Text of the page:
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Branden, Victoria.

Toronto, McClelland and Stewart, c1985. 304pp, paper, $12.95, ISBN 0-7710-1508-9. (McClelland and Stewart Signature series). CIP

Grades 12 and up
Reviewed by Barbara J. Graham

Volume 14 Number 2
1986 March

According to Jack McClelland, the new Signature series that was initiated in the fall of 1985 "will feature the works of established Canadian writers, but more importantly, it will launch the careers of new Canadian writers of promise." Victoria Branden's latest offering is one of three novels designated as "literary fiction" in this new series. An Ontario writer, Branden entertains the reader looking for light diversion in a Canadian setting. She indulges her talent for comic character and situation while providing a setting for the shenanigans that will be remote enough for most readers to readily suspend their disbelief and participate in the fun. Plateau, British Columbia, 1947, becomes the romantic world of Edmund and Fitz, who relay their stories, feelings, and reactions in their own chapters.

The Carter Brothers have contracted to dismantle a disused military airport. To the construction camp has come a collection of hard-drinking eccentrics, including a trail of cooks, all inept, until the four-hundred pound man-and-wife team arrive. Of course, they are not man and wife, but have run away from real life to fulfill their passion for each other. There are the university "willies" on their summer jobs, jockeying in their spare time for the love of Fitz. There is Edmund Richardson from the treasury department, who is in Plateau to reveal inefficiencies and large scale graft in the Carter operation, but, at the same time, hopes he may get a little of the graft himself. He would be really fortunate if he could find a wealthy woman as well. It should not be too hard as he finds himself quite irresistable. There is Anne Fitzgerald, university student, secretary, and payroll clerk. The reader may question how such a liberated, put-together young woman ever got herself mixed up with this crowd of rough diamonds. Money appears to be a strong motivating force in everyone's life in this novel. Best and last, there is Charlie Carter, whose comment, "Flitterin' Judas," repeated liberally throughout the novel, provides the leitmotif that unites the somewhat episodic narrative. Charlie, the owner of the company, is a great con man and male chauvinist, who turns out in true fashion to have his own type of heart of gold.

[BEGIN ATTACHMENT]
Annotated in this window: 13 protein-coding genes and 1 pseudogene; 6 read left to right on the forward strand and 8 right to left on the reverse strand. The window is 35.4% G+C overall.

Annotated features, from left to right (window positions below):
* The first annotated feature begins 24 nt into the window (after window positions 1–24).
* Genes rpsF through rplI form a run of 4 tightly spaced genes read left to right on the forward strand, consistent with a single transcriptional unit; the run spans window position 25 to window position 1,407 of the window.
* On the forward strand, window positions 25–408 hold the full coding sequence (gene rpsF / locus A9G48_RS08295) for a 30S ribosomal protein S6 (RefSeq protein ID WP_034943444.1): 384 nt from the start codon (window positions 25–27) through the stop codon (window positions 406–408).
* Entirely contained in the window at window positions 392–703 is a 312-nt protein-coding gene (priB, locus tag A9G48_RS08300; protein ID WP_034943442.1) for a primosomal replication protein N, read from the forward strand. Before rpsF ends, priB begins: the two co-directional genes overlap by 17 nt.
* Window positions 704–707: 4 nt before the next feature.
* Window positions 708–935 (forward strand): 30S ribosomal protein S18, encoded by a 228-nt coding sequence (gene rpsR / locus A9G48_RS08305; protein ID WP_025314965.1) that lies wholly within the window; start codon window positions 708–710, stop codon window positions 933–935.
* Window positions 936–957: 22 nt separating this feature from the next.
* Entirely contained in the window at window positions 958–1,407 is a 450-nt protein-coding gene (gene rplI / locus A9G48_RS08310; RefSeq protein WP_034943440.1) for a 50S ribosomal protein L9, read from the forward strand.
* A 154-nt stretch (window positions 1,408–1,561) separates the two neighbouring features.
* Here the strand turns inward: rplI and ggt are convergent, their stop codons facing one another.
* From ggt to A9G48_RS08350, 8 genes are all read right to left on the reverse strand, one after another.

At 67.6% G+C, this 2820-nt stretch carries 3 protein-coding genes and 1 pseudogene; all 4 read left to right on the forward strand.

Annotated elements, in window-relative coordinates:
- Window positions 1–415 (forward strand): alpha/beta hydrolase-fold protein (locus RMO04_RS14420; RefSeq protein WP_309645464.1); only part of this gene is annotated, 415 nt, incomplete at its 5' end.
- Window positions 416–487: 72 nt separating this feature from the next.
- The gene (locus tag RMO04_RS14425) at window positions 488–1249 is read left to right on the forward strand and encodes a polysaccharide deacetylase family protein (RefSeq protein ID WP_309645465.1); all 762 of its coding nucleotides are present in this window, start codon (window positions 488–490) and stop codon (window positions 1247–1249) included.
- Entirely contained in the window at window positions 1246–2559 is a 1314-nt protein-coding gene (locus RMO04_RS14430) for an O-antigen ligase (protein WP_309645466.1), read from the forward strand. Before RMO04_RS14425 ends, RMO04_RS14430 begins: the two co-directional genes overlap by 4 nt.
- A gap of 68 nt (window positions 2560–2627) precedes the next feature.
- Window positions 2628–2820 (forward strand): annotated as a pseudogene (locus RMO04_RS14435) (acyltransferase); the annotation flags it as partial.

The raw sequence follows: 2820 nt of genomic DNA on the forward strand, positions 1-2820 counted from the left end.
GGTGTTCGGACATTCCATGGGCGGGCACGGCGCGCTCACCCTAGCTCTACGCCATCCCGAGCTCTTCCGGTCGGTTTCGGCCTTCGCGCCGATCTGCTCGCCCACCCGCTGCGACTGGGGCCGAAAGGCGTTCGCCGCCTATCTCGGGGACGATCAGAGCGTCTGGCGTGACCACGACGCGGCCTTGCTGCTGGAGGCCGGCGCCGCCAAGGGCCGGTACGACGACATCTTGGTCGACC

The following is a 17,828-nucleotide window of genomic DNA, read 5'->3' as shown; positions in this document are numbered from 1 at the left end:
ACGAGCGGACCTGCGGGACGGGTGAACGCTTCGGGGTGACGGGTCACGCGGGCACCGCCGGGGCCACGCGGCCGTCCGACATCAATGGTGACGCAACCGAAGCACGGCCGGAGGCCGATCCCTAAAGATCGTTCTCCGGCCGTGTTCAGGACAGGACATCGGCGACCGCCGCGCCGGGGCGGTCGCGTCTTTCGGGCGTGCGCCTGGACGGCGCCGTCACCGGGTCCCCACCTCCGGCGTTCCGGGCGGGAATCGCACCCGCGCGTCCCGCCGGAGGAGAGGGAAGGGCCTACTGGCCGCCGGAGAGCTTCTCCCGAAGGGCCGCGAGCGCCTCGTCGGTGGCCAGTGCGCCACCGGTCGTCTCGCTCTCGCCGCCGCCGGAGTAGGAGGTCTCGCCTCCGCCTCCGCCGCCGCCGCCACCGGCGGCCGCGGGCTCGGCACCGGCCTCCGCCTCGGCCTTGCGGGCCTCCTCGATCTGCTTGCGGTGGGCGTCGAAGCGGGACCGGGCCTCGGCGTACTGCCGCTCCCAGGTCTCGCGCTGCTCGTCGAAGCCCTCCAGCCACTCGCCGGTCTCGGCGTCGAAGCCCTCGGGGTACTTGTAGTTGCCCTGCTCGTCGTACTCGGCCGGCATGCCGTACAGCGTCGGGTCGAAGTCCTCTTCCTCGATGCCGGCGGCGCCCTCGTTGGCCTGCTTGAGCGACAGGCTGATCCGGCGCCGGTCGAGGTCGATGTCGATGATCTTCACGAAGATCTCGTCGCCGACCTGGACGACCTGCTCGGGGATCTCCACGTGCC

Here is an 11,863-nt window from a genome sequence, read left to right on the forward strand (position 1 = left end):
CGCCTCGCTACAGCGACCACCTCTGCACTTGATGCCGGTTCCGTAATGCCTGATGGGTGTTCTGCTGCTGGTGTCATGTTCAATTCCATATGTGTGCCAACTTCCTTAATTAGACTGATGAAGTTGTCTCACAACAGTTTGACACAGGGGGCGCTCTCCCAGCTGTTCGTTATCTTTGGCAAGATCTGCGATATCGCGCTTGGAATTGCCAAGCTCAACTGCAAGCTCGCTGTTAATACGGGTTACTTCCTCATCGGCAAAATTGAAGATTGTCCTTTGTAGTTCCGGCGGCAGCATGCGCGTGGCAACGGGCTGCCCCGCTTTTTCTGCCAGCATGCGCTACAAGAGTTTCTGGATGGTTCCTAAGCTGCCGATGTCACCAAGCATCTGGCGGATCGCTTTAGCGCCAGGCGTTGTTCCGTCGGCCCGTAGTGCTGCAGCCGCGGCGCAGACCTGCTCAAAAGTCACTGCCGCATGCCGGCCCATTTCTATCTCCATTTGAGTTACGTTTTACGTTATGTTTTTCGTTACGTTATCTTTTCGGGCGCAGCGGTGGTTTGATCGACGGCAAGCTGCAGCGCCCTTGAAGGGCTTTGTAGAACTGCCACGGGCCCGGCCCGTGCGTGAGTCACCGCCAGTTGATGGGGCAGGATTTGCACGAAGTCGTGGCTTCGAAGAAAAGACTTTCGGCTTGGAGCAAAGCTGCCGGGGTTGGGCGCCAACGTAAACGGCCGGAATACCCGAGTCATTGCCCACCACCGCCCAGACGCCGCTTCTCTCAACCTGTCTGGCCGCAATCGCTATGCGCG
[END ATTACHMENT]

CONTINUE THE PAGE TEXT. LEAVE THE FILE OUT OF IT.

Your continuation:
The novel is fun for adults in the mood for extravagance, in the mood for discovery that there has been life beyond Ontario, in the mood for some good social and political satire. Whether anyone but staff or senior high school students would have any interest is a moot point. Some raunchy sections might discourage some selectors. It is frustrating when episodes do not develop as fully as expected. Charlie Carter is himself rather puzzling; he deserves more. But if the reader feels inclined to snap, "Flitterin' Judas," it will be more in praise than in criticism.

Barbara J. Graham, Board of Education for the City of London, London, Ont.
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